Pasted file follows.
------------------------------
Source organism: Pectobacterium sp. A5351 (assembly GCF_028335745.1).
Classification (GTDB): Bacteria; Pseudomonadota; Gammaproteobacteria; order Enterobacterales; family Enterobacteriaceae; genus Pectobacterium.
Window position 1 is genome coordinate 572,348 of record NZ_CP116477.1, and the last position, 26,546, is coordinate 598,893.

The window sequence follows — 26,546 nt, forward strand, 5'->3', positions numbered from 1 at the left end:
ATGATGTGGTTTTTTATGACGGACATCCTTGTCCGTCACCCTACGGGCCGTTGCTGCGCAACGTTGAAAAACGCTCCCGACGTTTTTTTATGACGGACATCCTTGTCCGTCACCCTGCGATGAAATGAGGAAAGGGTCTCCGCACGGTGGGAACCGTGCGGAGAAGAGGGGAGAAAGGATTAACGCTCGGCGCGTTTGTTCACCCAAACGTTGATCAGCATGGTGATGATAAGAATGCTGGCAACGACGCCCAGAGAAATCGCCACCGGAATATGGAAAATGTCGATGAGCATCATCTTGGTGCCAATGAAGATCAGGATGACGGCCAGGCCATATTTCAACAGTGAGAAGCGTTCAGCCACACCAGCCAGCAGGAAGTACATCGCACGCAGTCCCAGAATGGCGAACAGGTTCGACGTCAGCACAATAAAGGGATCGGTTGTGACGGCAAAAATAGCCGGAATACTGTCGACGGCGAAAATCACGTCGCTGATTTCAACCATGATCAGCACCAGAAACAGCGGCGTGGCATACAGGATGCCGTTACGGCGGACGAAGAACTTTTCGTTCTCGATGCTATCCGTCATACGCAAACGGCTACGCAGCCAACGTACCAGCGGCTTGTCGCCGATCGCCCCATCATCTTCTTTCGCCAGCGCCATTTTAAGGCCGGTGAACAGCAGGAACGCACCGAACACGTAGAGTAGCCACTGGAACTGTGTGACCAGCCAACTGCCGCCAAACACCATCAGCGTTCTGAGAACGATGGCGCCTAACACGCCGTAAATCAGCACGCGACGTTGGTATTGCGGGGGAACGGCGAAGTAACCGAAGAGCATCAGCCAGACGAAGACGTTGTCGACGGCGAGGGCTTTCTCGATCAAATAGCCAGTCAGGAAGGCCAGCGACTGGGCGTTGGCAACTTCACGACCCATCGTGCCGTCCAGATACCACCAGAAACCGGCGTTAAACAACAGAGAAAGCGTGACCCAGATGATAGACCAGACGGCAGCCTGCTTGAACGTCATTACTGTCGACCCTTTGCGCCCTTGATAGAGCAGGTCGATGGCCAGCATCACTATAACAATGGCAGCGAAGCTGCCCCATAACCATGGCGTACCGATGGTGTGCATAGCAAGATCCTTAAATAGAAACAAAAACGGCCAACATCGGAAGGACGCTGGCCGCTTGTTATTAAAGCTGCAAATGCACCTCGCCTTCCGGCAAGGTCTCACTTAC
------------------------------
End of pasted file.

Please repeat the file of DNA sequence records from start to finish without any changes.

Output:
Source organism: Pectobacterium sp. A5351 (assembly GCF_028335745.1).
Classification (GTDB): Bacteria; Pseudomonadota; Gammaproteobacteria; order Enterobacterales; family Enterobacteriaceae; genus Pectobacterium.
Window position 1 is genome coordinate 572,348 of record NZ_CP116477.1, and the last position, 26,546, is coordinate 598,893.

The window sequence follows — 26,546 nt, forward strand, 5'->3', positions numbered from 1 at the left end:
ATGATGTGGTTTTTTATGACGGACATCCTTGTCCGTCACCCTACGGGCCGTTGCTGCGCAACGTTGAAAAACGCTCCCGACGTTTTTTTATGACGGACATCCTTGTCCGTCACCCTGCGATGAAATGAGGAAAGGGTCTCCGCACGGTGGGAACCGTGCGGAGAAGAGGGGAGAAAGGATTAACGCTCGGCGCGTTTGTTCACCCAAACGTTGATCAGCATGGTGATGATAAGAATGCTGGCAACGACGCCCAGAGAAATCGCCACCGGAATATGGAAAATGTCGATGAGCATCATCTTGGTGCCAATGAAGATCAGGATGACGGCCAGGCCATATTTCAACAGTGAGAAGCGTTCAGCCACACCAGCCAGCAGGAAGTACATCGCACGCAGTCCCAGAATGGCGAACAGGTTCGACGTCAGCACAATAAAGGGATCGGTTGTGACGGCAAAAATAGCCGGAATACTGTCGACGGCGAAAATCACGTCGCTGATTTCAACCATGATCAGCACCAGAAACAGCGGCGTGGCATACAGGATGCCGTTACGGCGGACGAAGAACTTTTCGTTCTCGATGCTATCCGTCATACGCAAACGGCTACGCAGCCAACGTACCAGCGGCTTGTCGCCGATCGCCCCATCATCTTCTTTCGCCAGCGCCATTTTAAGGCCGGTGAACAGCAGGAACGCACCGAACACGTAGAGTAGCCACTGGAACTGTGTGACCAGCCAACTGCCGCCAAACACCATCAGCGTTCTGAGAACGATGGCGCCTAACACGCCGTAAATCAGCACGCGACGTTGGTATTGCGGGGGAACGGCGAAGTAACCGAAGAGCATCAGCCAGACGAAGACGTTGTCGACGGCGAGGGCTTTCTCGATCAAATAGCCAGTCAGGAAGGCCAGCGACTGGGCGTTGGCAACTTCACGACCCATCGTGCCGTCCAGATACCACCAGAAACCGGCGTTAAACAACAGAGAAAGCGTGACCCAGATGATAGACCAGACGGCAGCCTGCTTGAACGTCATTACTGTCGACCCTTTGCGCCCTTGATAGAGCAGGTCGATGGCCAGCATCACTATAACAATGGCAGCGAAGCTGCCCCATAACCATGGCGTACCGATGGTGTGCATAGCAAGATCCTTAAATAGAAACAAAAACGGCCAACATCGGAAGGACGCTGGCCGCTTGTTATTAAAGCTGCAAATGCACCTCGCCTTCCGGCAAGGTCTCACTTAC